I've long referred to libraries as the crown jewel of a community. My wife and I have said that one of the criteria we will use if we decide to relocate is what the local library is like. We are blessed to have a wonderful local library - Radnor Memorial Library - that offers so … Continue reading Libraries: The Crown Jewel of a Community
Philadelphia radio station PHYL (99.99) started its Memorial Day countdown of the top 500 rock songs on Thanksgiving Day. The move appears to be in response to a decision by its closest competitor, station WAQW (100.00), which began playing Christmas music on July 4. Bruce Turley, station manager at PHYL, had plans to begin broadcasting … Continue reading Local Radio Station Gets Early Jump on Memorial Day 500 Countdown
We were blessed to share the day with family; thank you for inviting us. Thank you to all of you who have wished everyone a Happy Thanksgiving, especially those of you outside the U.S. How kind of you to think of us. In my attempt to become more globally aware of other countries that celebrate … Continue reading Thanksgiving in the U.S. and Around the World
The New York Times Opinion editors have created a website that will help you find places in the United States that best suit what you are looking for in terms of potentially multiple criteria. Here is the link: Where Should You Live? The choices are grouped into four categories: Lifestyle (17 choices) Climate (6 choices) … Continue reading Where Should You Live?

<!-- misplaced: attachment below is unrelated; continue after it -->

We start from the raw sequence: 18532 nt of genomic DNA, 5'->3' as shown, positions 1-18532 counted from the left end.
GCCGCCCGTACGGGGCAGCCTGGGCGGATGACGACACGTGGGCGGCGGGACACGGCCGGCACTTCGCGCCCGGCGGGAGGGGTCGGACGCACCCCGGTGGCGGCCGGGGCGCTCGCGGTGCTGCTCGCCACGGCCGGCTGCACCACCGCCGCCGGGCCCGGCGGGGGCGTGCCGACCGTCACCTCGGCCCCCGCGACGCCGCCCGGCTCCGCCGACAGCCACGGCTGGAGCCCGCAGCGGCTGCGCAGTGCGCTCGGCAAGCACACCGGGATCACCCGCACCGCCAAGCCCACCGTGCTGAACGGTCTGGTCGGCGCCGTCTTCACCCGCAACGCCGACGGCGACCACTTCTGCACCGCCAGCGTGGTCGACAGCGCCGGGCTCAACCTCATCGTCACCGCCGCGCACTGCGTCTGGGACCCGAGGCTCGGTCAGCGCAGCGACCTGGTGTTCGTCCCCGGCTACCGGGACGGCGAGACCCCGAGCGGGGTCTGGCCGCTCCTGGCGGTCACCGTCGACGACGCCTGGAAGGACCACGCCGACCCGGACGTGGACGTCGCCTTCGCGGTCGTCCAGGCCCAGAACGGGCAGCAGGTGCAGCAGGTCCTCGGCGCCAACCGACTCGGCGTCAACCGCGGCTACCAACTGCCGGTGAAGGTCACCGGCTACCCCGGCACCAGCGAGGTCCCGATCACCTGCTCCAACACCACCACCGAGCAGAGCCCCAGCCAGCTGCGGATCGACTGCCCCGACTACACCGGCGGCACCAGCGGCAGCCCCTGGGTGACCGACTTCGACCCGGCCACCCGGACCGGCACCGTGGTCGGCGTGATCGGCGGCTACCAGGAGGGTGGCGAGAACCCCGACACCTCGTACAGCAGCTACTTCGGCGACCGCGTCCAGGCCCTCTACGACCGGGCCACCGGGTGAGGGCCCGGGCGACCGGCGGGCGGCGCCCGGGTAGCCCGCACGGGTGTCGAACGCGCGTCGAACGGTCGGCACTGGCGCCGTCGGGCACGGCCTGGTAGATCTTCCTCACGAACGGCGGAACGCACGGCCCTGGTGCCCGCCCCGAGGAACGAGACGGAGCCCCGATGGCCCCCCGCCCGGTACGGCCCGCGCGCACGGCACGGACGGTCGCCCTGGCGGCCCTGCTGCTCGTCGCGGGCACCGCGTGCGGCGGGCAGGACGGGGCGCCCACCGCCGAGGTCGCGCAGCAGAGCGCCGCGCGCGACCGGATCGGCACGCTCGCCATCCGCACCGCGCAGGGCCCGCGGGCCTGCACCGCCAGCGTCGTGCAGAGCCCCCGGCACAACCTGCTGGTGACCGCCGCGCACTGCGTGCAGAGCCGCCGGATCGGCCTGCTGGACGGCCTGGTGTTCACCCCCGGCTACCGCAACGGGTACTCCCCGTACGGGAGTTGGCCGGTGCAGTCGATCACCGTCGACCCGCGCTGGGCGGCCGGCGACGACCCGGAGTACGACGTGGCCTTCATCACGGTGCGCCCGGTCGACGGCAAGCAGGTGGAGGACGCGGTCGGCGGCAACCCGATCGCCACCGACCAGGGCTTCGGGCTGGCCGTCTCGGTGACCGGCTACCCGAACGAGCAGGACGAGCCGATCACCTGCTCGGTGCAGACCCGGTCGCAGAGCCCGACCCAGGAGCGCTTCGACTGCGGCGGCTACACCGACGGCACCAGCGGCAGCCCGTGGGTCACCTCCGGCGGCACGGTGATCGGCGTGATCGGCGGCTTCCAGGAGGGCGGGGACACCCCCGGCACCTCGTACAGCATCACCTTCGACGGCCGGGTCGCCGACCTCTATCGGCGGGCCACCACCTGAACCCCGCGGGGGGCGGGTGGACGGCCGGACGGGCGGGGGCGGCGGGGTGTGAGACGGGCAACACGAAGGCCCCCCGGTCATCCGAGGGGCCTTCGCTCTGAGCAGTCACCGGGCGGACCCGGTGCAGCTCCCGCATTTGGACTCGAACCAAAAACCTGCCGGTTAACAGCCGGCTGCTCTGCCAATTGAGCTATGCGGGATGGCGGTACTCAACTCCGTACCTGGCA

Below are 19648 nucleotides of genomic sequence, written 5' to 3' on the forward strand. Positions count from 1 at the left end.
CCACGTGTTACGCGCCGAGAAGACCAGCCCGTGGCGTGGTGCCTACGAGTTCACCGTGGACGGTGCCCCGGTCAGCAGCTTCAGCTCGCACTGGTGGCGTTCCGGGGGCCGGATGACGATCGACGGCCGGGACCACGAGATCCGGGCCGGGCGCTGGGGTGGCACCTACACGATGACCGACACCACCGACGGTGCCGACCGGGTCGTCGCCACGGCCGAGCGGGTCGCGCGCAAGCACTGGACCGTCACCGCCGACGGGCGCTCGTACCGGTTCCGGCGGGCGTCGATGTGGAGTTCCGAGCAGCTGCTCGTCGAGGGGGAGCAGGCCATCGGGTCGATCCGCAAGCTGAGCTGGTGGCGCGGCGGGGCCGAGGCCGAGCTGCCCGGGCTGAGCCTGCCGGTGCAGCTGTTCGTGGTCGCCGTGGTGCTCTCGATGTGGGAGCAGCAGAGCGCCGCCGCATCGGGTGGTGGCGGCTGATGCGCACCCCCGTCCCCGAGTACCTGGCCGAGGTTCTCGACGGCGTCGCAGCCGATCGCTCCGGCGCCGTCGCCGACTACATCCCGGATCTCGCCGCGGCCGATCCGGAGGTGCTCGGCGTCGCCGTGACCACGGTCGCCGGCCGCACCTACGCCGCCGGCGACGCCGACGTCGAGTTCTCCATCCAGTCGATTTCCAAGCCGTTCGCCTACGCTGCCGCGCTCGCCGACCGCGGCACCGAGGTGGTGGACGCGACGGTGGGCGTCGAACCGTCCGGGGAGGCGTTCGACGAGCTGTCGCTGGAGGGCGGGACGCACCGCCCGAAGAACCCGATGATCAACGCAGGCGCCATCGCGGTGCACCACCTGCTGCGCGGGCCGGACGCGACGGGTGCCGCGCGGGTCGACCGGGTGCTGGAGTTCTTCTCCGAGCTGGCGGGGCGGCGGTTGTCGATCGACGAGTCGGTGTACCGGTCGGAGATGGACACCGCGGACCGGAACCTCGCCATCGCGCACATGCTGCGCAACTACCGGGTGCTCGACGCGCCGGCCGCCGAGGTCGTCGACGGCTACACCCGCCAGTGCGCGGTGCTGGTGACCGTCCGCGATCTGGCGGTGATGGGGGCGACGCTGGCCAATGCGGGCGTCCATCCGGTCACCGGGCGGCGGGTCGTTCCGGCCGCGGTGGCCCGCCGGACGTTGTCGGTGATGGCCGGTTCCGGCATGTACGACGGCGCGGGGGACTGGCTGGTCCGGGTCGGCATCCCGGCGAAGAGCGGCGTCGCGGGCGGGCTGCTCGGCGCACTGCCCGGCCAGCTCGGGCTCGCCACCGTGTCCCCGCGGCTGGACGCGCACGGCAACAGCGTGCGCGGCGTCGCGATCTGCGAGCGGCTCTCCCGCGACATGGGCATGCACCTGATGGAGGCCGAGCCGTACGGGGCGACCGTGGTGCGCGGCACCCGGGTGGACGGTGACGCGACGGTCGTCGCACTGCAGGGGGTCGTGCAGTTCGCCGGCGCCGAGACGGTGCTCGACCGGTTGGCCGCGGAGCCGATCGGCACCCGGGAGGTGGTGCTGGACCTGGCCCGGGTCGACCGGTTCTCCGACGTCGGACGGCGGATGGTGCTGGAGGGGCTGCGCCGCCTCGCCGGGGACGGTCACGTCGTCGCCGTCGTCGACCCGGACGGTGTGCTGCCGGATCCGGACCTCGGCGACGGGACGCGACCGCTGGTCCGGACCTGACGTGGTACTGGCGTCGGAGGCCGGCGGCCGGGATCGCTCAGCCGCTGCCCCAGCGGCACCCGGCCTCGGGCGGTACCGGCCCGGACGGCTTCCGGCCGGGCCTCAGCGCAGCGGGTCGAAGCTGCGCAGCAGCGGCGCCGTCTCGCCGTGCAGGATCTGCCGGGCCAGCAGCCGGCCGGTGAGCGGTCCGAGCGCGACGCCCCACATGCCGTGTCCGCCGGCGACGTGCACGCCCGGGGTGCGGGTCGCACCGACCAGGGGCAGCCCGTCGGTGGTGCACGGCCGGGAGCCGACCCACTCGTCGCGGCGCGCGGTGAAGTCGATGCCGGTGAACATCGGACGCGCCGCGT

The Labor Department said the consumer-price index—which measures what consumers pay for goods and services—increased in October by 6.2% from a year ago. That was the fastest 12-month pace since 1990 and the fifth straight month of inflation above 5%. Price increases were broad-based, with higher costs for new and used autos, gasoline and other … Continue reading Good News! There Will Be No Price Increase at Borden’s Blather
In 2014, Chinese authorities introduced physical-education requirements that included a national jump-rope exam for boys and girls from first through sixth grades. To pass, students must complete minimum numbers of skips a minute, and failure can trip up an otherwise promising academic trajectory. Top officials see the activity as an accessible, low-cost way to help … Continue reading Sorry. No Scholarship for You. You’re Too Slow at Jumping Rope.
It seems like every restaurant and retail establishment I go to has a Help Wanted sign on the door. Earlier this week I called a doctor's office to check on an upcoming appointment. After 15 minutes on hold, I had to hang up. Service times at restaurants and grocery stores seem to be getting longer … Continue reading Where Have All the Workers Gone?
This is probably about the fifth post I've written that refers to the word serendipity. It's no surprise given how much I surf the web, and end up clicking on random links that pop up. Today's serendipitous moment started while watching ESPN's Gameday show, which was set at Penn State (where they are having one … Continue reading Serendipity, Stupidity, and the Web
The Annenberg Civics Knowledge Survey, conducted since 2006, focuses on the American public’s understanding of the Constitution of the United States. Since 2013, the civics knowledge survey has been conducted annually for Constitution Day (Sept. 17) as the Annenberg Constitution Day Civics Survey. The latest results from the 2021 survey, while encouraging, are also, in … Continue reading Americans Should Be Embarrassed
The past few days have seen many musical tributes in honor of 9/11, so I thought I would add my own. The Rising appeared on an album of the same name that Bruce Springsteen created shortly after 9/11. Based in large part on Springsteen's reflections during the aftermath of the September 11, 2001 attacks, the album … Continue reading Music Monday: A Song for 9/11